At the state level, violations of the Cruelty-Free Cosmetics Act (SB-1249) will be punished with an initial fine of US$5,000 and an additional US$1,000 for each day the violation continues.
• The applicability of the Animal Welfare Act is limited, since the Act only applies to warm-blooded animals and excludes rats of the genus Rattus and mice of the genus Mus who are bred for use in research. Therefore, the US Government is strongly encouraged to amend the Animal Welfare Act to include all animals used for research in its scope of application.
• The US Government is urged to amend the Health Research Extension Act to enshrine the Three Rs principles – Replacement, Reduction, Refinement. In accordance with the principle of Refinement, the legislation should mandate that animals used in research should be protected from unnecessary pain and suffering. At present, these principles are laid out in the Guide for the Care and Use of Laboratory Animals, yet this Guide only provides non-binding recommendations.
• The creation of the Interagency Coordinating Committee on the Validation of Alternative Methods should be commended. ICCVAM is encouraged to engage with animal welfare organizations in order to promote alternatives to animal experiments. The US Government is also encouraged to continue allocating funding to the development of alternatives to animal use in research.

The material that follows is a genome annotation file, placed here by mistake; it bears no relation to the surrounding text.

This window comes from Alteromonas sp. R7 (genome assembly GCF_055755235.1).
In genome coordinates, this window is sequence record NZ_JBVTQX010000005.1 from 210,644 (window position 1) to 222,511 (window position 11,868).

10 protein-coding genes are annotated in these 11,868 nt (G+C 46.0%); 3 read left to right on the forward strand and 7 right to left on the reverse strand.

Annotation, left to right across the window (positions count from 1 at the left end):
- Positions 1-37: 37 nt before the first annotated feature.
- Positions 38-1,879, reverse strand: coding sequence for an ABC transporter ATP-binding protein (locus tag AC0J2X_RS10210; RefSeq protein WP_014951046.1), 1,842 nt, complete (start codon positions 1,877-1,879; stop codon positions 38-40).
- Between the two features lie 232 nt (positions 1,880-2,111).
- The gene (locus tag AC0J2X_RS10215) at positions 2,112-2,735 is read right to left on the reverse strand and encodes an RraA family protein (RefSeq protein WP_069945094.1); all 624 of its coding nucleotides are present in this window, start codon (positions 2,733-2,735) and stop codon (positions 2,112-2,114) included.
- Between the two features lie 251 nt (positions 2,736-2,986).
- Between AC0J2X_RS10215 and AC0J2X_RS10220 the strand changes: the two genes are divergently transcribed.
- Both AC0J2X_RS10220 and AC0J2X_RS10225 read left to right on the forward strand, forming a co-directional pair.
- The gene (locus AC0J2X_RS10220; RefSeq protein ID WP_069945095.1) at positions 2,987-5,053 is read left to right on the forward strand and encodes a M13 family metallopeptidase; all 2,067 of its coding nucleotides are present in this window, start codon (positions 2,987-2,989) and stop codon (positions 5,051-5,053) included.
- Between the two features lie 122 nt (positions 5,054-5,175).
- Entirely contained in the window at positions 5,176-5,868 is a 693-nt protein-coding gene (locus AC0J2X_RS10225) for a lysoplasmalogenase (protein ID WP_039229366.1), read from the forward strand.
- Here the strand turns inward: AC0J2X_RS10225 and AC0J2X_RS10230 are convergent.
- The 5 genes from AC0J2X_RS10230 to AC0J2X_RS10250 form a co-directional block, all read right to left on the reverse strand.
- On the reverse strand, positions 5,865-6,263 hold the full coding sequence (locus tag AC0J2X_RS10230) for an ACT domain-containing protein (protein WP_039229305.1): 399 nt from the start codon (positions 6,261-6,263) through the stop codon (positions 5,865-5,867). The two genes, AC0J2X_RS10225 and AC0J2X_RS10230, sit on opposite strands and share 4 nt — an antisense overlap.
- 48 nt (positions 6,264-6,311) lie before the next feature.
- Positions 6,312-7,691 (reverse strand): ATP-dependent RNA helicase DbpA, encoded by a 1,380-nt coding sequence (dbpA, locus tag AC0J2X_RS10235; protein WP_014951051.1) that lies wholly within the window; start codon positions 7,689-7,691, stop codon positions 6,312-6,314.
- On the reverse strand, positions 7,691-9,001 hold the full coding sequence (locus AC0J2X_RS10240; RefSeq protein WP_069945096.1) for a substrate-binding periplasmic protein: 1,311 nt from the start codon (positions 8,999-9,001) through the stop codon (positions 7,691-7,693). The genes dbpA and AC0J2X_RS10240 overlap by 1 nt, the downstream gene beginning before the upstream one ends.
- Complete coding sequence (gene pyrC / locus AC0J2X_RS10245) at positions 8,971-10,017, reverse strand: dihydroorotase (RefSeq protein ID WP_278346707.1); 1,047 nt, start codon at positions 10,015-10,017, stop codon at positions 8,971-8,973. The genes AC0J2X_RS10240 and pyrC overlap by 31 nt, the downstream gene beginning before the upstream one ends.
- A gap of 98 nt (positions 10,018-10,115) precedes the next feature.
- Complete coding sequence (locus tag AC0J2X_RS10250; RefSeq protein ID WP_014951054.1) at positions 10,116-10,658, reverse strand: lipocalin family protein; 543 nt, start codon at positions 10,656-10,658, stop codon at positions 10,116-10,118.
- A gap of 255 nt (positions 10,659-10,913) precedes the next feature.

• It is positive for animal welfare that all institutions using animals for research must be licensed and regularly inspected by the APHIS. The US Government is strongly encouraged to publish and distribute the reports from such inspections. Moreover, the US Government is strongly encouraged to increase the human and financial resources available to make such inspections thorough.
• The US Government is strongly encouraged to pass the Animal Freedom from Testing, Experimentation and Research (AFTER) Act 2019, which would mandate all federal agencies to maintain a policy on the adoption of animals no longer needed for research. The scope of application of the AFTER Act should be expanded to include all animals used in research, including rats and mice.